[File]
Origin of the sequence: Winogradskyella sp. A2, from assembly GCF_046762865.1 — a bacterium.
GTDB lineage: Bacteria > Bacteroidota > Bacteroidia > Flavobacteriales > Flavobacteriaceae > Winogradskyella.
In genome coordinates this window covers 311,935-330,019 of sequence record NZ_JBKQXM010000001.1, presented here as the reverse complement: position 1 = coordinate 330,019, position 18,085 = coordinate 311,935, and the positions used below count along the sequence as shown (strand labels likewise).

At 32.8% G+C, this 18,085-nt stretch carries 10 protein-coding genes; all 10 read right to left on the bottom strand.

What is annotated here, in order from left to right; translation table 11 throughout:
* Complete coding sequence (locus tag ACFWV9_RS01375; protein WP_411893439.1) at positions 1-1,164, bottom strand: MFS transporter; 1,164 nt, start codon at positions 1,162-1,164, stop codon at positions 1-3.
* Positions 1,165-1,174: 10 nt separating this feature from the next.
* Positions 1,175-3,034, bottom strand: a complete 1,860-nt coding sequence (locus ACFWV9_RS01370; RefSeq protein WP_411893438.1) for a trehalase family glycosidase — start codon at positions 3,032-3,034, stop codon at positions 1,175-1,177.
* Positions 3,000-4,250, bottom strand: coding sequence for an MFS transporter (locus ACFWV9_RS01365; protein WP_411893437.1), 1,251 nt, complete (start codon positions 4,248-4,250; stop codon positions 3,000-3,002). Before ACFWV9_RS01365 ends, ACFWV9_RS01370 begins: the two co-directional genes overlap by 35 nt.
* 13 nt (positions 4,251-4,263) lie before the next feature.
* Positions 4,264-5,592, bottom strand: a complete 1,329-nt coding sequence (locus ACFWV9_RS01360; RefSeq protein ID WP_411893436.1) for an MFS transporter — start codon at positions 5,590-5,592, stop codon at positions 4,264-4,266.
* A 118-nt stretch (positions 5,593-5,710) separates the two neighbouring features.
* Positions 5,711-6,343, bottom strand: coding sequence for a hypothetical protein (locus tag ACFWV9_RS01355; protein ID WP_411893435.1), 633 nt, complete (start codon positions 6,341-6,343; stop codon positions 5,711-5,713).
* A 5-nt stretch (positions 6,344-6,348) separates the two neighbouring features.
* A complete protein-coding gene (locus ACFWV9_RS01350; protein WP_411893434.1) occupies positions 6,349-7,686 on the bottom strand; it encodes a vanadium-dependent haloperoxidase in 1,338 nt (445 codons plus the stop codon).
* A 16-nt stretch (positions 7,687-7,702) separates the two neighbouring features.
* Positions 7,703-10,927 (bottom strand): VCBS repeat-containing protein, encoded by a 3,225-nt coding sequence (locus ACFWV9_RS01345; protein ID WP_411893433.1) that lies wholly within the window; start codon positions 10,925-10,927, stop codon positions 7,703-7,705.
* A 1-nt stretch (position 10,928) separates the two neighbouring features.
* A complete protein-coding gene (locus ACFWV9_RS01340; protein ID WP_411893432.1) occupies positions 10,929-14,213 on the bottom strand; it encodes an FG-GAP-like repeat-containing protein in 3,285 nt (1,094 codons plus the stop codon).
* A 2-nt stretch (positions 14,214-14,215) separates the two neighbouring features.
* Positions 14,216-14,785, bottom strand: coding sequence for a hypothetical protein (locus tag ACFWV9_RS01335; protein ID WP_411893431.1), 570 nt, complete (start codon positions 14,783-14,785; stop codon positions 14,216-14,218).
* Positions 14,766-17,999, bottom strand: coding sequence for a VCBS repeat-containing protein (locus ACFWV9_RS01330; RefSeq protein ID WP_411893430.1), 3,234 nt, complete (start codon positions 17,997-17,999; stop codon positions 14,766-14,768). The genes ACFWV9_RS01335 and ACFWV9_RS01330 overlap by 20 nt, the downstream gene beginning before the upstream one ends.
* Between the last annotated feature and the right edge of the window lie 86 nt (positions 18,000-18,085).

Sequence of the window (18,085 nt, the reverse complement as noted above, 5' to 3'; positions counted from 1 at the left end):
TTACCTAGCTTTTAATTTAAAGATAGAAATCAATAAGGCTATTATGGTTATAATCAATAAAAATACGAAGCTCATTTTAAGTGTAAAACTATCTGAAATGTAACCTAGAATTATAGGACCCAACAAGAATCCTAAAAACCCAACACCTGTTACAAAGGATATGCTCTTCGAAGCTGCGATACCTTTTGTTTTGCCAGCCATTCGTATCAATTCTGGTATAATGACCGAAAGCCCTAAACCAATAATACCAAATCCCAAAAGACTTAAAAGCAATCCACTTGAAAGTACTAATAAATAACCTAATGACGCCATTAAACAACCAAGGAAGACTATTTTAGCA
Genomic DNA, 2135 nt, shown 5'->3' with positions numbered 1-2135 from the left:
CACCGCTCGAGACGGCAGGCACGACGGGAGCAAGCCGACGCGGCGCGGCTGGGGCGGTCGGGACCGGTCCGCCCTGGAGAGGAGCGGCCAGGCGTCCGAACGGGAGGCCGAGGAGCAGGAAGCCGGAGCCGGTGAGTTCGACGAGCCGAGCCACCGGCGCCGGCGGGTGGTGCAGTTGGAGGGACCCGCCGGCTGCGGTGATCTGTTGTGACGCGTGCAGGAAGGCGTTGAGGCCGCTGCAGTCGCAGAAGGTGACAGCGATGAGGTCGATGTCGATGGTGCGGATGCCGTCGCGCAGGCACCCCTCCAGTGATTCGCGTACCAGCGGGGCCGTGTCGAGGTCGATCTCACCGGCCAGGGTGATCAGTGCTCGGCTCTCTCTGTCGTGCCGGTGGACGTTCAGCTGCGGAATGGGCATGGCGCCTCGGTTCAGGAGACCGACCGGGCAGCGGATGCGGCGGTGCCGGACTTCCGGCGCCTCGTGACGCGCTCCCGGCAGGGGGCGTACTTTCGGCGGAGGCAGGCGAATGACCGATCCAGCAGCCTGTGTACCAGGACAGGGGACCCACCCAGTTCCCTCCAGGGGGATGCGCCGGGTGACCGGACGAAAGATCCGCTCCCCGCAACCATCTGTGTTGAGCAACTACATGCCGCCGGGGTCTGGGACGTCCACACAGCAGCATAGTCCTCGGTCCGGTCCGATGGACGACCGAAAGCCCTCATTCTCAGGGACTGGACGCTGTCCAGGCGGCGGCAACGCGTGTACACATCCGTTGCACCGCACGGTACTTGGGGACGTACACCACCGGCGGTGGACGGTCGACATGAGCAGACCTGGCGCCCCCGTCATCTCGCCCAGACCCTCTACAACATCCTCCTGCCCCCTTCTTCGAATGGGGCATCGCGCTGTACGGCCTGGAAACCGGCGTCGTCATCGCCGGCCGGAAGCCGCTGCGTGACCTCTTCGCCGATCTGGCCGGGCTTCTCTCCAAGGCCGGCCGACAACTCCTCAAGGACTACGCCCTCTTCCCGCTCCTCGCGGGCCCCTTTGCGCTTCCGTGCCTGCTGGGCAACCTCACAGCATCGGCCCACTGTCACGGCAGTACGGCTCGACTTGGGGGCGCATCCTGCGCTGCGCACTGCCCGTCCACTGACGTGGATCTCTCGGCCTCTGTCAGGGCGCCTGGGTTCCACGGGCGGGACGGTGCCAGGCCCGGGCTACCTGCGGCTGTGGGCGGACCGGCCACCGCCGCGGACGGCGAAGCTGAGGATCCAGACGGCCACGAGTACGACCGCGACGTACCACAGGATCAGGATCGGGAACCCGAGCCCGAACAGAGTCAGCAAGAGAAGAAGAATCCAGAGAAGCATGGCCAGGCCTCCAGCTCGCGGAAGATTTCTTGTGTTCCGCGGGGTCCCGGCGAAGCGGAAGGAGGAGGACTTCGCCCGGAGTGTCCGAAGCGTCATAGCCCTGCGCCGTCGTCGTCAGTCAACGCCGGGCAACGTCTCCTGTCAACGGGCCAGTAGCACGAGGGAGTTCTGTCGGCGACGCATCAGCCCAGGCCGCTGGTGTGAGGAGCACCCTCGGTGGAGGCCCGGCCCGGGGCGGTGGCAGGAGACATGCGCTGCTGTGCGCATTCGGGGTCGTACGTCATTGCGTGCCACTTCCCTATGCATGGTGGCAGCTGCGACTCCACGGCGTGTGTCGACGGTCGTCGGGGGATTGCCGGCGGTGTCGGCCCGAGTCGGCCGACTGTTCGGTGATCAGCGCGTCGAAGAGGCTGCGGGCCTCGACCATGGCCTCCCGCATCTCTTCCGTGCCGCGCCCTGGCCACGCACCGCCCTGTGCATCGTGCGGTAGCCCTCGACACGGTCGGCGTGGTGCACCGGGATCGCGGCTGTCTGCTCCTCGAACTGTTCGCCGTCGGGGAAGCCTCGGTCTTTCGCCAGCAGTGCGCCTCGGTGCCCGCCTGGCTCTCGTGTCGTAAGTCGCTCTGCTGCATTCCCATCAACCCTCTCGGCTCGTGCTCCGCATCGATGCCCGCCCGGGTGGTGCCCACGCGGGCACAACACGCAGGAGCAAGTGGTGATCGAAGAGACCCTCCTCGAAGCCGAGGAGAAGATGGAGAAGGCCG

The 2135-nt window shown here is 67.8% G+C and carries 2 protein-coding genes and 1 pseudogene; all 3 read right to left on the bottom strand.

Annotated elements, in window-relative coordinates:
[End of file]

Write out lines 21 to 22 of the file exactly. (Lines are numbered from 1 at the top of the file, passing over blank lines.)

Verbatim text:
* Positions 14,216-14,785, bottom strand: coding sequence for a hypothetical protein (locus tag ACFWV9_RS01335; protein ID WP_411893431.1), 570 nt, complete (start codon positions 14,783-14,785; stop codon positions 14,216-14,218).
* Positions 14,766-17,999, bottom strand: coding sequence for a VCBS repeat-containing protein (locus ACFWV9_RS01330; RefSeq protein ID WP_411893430.1), 3,234 nt, complete (start codon positions 17,997-17,999; stop codon positions 14,766-14,768). The genes ACFWV9_RS01335 and ACFWV9_RS01330 overlap by 20 nt, the downstream gene beginning before the upstream one ends.